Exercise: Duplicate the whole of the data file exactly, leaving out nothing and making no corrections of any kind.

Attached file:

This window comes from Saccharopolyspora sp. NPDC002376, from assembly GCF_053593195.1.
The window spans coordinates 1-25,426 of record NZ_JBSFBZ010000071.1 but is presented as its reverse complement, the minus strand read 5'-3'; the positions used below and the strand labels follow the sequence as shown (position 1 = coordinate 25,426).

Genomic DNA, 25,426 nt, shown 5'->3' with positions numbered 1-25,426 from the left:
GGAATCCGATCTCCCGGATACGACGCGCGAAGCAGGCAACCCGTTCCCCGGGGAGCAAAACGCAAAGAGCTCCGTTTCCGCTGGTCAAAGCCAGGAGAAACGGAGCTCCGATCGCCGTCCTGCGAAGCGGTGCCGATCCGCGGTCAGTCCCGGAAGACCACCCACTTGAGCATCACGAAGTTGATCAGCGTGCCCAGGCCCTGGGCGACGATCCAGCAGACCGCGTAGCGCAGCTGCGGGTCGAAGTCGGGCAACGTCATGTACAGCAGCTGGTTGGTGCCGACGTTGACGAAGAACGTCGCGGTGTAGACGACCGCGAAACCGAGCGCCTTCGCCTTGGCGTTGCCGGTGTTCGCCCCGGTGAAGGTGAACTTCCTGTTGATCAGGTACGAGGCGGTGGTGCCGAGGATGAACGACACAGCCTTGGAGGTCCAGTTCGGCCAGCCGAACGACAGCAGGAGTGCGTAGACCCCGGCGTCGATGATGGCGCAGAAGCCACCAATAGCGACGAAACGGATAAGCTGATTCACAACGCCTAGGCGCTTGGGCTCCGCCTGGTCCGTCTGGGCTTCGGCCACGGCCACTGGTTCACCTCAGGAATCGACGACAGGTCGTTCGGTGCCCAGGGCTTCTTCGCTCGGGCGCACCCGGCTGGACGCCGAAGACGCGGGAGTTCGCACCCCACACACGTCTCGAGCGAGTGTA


This window comes from Saccharopolyspora sp. NPDC002376, from assembly GCF_053593195.1.
The window spans coordinates 1-25,426 of record NZ_JBSFBZ010000071.1 but is presented as its reverse complement, the minus strand read 5'-3'; the positions used below and the strand labels follow the sequence as shown (position 1 = coordinate 25,426).

Genomic DNA, 25,426 nt, shown 5'->3' with positions numbered 1-25,426 from the left:
GGAATCCGATCTCCCGGATACGACGCGCGAAGCAGGCAACCCGTTCCCCGGGGAGCAAAACGCAAAGAGCTCCGTTTCCGCTGGTCAAAGCCAGGAGAAACGGAGCTCCGATCGCCGTCCTGCGAAGCGGTGCCGATCCGCGGTCAGTCCCGGAAGACCACCCACTTGAGCATCACGAAGTTGATCAGCGTGCCCAGGCCCTGGGCGACGATCCAGCAGACCGCGTAGCGCAGCTGCGGGTCGAAGTCGGGCAACGTCATGTACAGCAGCTGGTTGGTGCCGACGTTGACGAAGAACGTCGCGGTGTAGACGACCGCGAAACCGAGCGCCTTCGCCTTGGCGTTGCCGGTGTTCGCCCCGGTGAAGGTGAACTTCCTGTTGATCAGGTACGAGGCGGTGGTGCCGAGGATGAACGACACAGCCTTGGAGGTCCAGTTCGGCCAGCCGAACGACAGCAGGAGTGCGTAGACCCCGGCGTCGATGATGGCGCAGAAGCCACCAATAGCGACGAAACGGATAAGCTGATTCACAACGCCTAGGCGCTTGGGCTCCGCCTGGTCCGTCTGGGCTTCGGCCACGGCCACTGGTTCACCTCAGGAATCGACGACAGGTCGTTCGGTGCCCAGGGCTTCTTCGCTCGGGCGCACCCGGCTGGACGCCGAAGACGCGGGAGTTCGCACCCCACACACGTCTCGAGCGAGTGTA